The entire world is looking at newly announced clean-air standards unveiled earlier this week by American officials, says a spokesperson for a global environmental group.
Evidently, California regulators have had a close eye on the proposals for some time already, and reportedly could soon announce even tougher guidelines than those being espoused by federal authorities.
The focus is decidedly on the nation’s massive big-truck fleet, including tractor-trailers, garbage trucks, delivery vans and large pickups.
The bottom line: The Obama administration wants the carbon emissions from those vehicles to be materially reduced by 2025, with cuts being as big as 25 percent for the largest trucks.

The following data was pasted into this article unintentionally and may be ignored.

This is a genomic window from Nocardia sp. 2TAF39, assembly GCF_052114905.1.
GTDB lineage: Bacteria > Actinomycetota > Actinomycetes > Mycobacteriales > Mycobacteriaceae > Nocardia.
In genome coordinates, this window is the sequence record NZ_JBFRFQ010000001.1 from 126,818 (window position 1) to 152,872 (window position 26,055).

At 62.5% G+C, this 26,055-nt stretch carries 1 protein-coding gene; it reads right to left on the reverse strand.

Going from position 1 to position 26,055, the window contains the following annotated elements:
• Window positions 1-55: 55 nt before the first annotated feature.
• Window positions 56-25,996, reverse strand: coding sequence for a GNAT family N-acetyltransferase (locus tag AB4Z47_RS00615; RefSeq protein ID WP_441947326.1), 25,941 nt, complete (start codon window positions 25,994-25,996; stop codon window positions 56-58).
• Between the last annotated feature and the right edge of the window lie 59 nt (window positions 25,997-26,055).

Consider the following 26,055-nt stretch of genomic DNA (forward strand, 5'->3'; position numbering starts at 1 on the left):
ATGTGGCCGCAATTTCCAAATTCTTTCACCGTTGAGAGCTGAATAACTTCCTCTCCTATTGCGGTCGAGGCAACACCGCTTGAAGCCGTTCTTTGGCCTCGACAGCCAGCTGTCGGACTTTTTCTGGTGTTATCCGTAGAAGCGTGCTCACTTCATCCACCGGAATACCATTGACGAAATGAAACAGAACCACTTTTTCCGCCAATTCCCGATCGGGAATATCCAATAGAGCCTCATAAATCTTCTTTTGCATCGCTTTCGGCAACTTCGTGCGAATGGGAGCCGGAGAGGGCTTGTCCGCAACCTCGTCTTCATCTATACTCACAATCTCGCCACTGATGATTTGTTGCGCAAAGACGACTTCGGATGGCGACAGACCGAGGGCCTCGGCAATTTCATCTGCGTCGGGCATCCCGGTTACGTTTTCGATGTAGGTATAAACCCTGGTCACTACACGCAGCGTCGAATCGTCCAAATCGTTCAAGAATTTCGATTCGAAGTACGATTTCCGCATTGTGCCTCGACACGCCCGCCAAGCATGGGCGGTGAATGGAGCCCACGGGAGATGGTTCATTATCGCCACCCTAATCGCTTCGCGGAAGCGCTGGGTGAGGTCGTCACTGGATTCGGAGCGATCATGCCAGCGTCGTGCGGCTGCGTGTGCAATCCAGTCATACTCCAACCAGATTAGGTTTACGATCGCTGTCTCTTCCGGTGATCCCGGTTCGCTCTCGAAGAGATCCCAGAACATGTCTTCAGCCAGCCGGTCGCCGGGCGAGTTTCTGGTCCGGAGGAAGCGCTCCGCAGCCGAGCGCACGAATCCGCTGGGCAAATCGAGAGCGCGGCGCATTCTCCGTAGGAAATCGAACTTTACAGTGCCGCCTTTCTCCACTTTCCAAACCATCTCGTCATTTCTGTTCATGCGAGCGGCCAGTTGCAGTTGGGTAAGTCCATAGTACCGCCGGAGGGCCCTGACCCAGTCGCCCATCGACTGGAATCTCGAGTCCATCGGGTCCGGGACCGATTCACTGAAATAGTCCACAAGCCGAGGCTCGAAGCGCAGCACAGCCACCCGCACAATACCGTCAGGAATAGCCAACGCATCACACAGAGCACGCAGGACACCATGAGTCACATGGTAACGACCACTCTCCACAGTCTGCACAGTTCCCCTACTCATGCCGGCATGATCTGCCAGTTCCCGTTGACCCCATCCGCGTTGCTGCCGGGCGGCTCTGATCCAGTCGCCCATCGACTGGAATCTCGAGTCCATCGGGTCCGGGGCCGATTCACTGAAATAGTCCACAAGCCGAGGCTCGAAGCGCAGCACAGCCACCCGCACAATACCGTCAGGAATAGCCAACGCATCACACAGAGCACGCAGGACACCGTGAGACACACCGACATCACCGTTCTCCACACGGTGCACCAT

Enhanced fuel economy — that is, more miles per gallon of gas expended — is the main focus underlying the undeniably ambitious and aggressive environmental policy.
The espoused bottom line: Better economy equates directly to a lower level of air-borne contaminants.
And that is why, notes a recent Scientific American article on reduced big-truck emissions, “fuel economy has become a key piece of the United States’ international carbon-cutting commitments.”
Notably, medium-sized and large trucks account for an estimated 23 percent or so of the nation’s greenhouse gas emissions, notwithstanding that such vehicles comprise only about 5 percent of all vehicles on national roadways.
There will undoubtedly be much debate in upcoming months over the regulations, given both some differences in opinion regarding the efficacy of the rules and the compliance costs that will fall upon affected individuals and companies.
As stated, California officials are looking at the federal announcements closely, with state officials citing approval and saying that they might implement even more stringent requirements.